Neurocognitive deficits in schizophrenia are associated with alterations in blood levels of neurosteroids: A multiple regression analysis of findings from a double-blind, randomized, placebo-controlled, crossover trial with DHEA

Michael S. Ritsner, Rael D. Strous

Research output: Contribution to journalArticlepeer-review

Abstract

Background: While neurosteroids exert multiple effects in the central nervous system, their associations with neurocognitive deficits in schizophrenia are not yet fully understood. The purpose of this study was to identify the contribution of circulating levels of dehydroepiandrosterone (DHEA), its sulfate (DHEAS), androstenedione, and cortisol to neurocognitive deficits through DHEA administration in schizophrenia. Methods: Data regarding cognitive function, symptom severity, daily doses, side effects of antipsychotic agents and blood levels of DHEA, DHEAS, androstenedione and cortisol were collected among 55 schizophrenia patients in a double-blind, randomized, placebo-controlled, crossover trial with DHEA at three intervals: upon study entry, after 6 weeks of DHEA administration (200 mg/d), and after 6 weeks of a placebo period. Multiple regression analysis was applied for predicting sustained attention, memory, and executive function scores across three examinations controlling for clinical, treatment and background covariates. Results: Findings indicated that circulating DHEAS and androstenedione levels are shown as positive predictors of cognitive functioning, while DHEA level as negative predictor. Overall, blood neurosteroid levels and their molar ratios accounted for 16.5% of the total variance in sustained attention, 8-13% in visual memory tasks, and about 12% in executive functions. In addition, effects of symptoms, illness duration, daily doses of antipsychotic agents, side effects, education, and age of onset accounted for variability in cognitive functioning in schizophrenia. Conclusions: The present study suggests that alterations in circulating levels of neurosteroids and their molar ratios may reflect pathophysiological processes, which, at least partially, underlie cognitive dysfunction in schizophrenia.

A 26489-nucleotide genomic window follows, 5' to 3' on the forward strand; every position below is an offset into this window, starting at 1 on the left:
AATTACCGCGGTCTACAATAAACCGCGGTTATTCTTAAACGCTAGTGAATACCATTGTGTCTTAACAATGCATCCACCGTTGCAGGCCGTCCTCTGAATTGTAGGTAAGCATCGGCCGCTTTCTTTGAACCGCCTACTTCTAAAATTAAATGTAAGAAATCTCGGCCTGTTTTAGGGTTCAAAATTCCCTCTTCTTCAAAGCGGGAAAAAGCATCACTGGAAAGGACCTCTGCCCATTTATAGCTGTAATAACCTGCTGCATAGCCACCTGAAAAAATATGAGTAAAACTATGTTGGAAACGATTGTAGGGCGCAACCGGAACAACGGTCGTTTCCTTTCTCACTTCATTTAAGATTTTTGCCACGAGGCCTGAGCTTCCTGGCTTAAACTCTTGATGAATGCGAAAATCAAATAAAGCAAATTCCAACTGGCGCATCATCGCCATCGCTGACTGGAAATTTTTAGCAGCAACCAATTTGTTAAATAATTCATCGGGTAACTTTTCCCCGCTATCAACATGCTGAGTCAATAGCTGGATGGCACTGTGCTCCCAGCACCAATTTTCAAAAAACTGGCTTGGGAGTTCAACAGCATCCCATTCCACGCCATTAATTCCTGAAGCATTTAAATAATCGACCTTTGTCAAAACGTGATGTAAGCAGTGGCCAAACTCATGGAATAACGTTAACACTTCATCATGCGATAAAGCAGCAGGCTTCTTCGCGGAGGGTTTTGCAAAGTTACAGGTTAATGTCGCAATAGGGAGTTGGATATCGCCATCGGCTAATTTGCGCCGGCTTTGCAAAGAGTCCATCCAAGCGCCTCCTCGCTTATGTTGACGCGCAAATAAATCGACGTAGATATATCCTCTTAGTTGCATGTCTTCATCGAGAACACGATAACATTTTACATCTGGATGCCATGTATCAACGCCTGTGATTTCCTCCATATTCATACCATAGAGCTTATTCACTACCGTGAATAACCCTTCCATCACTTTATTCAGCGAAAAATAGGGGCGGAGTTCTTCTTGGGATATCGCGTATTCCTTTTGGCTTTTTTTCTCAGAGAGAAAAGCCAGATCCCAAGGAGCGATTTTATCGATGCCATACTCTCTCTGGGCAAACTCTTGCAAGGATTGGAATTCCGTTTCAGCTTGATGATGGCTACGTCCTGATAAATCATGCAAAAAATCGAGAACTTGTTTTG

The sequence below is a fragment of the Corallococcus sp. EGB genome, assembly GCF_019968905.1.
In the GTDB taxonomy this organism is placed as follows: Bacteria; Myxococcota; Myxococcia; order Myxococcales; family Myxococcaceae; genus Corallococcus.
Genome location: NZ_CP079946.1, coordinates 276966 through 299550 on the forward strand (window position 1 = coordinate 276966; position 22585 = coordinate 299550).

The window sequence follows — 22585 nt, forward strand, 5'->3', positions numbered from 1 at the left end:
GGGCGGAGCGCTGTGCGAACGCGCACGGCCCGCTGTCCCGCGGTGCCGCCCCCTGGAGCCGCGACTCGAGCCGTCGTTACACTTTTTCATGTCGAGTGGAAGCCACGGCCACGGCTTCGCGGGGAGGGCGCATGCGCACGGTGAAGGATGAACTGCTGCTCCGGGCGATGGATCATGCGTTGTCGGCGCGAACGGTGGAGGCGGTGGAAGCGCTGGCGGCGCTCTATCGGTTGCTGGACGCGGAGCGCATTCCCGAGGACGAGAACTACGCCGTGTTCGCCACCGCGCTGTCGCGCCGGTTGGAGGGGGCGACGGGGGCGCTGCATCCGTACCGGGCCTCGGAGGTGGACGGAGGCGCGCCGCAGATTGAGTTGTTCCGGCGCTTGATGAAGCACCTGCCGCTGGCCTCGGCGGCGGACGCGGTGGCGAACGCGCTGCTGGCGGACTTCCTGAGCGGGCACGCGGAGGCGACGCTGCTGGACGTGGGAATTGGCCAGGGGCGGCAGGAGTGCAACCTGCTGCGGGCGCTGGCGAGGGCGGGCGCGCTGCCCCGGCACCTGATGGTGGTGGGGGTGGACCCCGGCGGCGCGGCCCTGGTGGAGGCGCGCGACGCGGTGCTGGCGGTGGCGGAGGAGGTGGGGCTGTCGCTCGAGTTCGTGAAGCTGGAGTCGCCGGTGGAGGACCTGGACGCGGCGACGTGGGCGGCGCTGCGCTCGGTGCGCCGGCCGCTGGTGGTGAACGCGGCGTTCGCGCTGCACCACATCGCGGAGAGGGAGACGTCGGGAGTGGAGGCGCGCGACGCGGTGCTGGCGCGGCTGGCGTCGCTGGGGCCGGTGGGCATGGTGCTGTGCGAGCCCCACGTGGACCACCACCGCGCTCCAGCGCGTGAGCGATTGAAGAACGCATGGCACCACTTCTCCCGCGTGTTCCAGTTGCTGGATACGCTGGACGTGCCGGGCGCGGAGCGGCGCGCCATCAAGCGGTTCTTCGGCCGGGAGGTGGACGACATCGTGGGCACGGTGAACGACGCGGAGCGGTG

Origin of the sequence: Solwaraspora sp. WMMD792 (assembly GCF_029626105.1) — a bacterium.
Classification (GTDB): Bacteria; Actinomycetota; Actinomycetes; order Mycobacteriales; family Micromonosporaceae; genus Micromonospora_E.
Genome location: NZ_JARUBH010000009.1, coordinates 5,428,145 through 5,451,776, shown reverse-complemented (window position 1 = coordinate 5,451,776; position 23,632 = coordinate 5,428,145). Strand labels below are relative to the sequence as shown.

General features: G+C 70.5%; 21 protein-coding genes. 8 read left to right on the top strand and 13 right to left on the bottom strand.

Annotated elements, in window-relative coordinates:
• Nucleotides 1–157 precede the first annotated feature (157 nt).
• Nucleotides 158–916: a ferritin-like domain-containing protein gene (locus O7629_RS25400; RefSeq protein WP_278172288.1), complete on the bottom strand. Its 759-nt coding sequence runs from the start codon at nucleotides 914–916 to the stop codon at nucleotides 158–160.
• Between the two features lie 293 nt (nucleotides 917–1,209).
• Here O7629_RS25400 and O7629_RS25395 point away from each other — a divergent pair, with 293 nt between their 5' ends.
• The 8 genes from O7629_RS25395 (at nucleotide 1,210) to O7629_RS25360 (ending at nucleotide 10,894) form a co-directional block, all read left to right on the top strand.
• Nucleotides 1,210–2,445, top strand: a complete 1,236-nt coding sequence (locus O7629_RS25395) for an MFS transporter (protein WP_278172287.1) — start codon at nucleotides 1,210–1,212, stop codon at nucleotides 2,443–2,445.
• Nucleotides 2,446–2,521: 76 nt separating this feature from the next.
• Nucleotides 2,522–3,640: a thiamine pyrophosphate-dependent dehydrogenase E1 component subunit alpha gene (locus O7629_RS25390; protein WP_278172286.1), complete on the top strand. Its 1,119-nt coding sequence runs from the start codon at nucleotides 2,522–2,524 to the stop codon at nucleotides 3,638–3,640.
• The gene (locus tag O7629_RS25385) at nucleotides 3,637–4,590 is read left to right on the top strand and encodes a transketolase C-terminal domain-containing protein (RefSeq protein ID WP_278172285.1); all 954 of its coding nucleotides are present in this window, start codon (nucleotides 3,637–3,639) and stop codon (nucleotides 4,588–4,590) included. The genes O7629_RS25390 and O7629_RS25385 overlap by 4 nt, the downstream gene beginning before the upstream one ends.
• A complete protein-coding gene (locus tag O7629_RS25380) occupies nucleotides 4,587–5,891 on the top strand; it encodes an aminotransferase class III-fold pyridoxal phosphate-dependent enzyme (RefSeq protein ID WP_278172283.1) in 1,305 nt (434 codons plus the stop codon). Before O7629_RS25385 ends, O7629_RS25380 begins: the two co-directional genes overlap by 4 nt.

Original languageEnglish
Pages (from-to)75-80
Number of pages6
JournalJournal of Psychiatric Research
Volume44
Issue number2
DOIs
StatePublished - Jan 2010

Keywords

  • Androstenedione
  • Cortisol
  • DHEAS
  • Dehydroepiandrosterone
  • Neurosteroids
  • Schizophrenia

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